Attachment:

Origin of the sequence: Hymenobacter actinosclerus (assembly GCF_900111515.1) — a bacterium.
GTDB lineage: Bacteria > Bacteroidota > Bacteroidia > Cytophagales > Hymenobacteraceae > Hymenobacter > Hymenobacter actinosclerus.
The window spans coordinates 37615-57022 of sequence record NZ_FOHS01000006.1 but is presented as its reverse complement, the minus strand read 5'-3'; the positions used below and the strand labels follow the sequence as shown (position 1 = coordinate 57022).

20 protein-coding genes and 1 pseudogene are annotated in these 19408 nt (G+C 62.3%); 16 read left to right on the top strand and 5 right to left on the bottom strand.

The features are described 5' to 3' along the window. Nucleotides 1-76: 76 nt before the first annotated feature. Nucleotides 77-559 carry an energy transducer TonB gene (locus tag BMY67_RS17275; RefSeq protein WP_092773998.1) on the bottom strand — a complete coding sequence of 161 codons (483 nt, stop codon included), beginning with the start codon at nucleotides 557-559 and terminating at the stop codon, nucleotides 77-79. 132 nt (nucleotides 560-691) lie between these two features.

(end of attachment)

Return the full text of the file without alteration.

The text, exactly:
Origin of the sequence: Hymenobacter actinosclerus (assembly GCF_900111515.1) — a bacterium.
GTDB lineage: Bacteria > Bacteroidota > Bacteroidia > Cytophagales > Hymenobacteraceae > Hymenobacter > Hymenobacter actinosclerus.
The window spans coordinates 37615-57022 of sequence record NZ_FOHS01000006.1 but is presented as its reverse complement, the minus strand read 5'-3'; the positions used below and the strand labels follow the sequence as shown (position 1 = coordinate 57022).

20 protein-coding genes and 1 pseudogene are annotated in these 19408 nt (G+C 62.3%); 16 read left to right on the top strand and 5 right to left on the bottom strand.

The features are described 5' to 3' along the window. Nucleotides 1-76: 76 nt before the first annotated feature. Nucleotides 77-559 carry an energy transducer TonB gene (locus tag BMY67_RS17275; RefSeq protein WP_092773998.1) on the bottom strand — a complete coding sequence of 161 codons (483 nt, stop codon included), beginning with the start codon at nucleotides 557-559 and terminating at the stop codon, nucleotides 77-79. 132 nt (nucleotides 560-691) lie between these two features.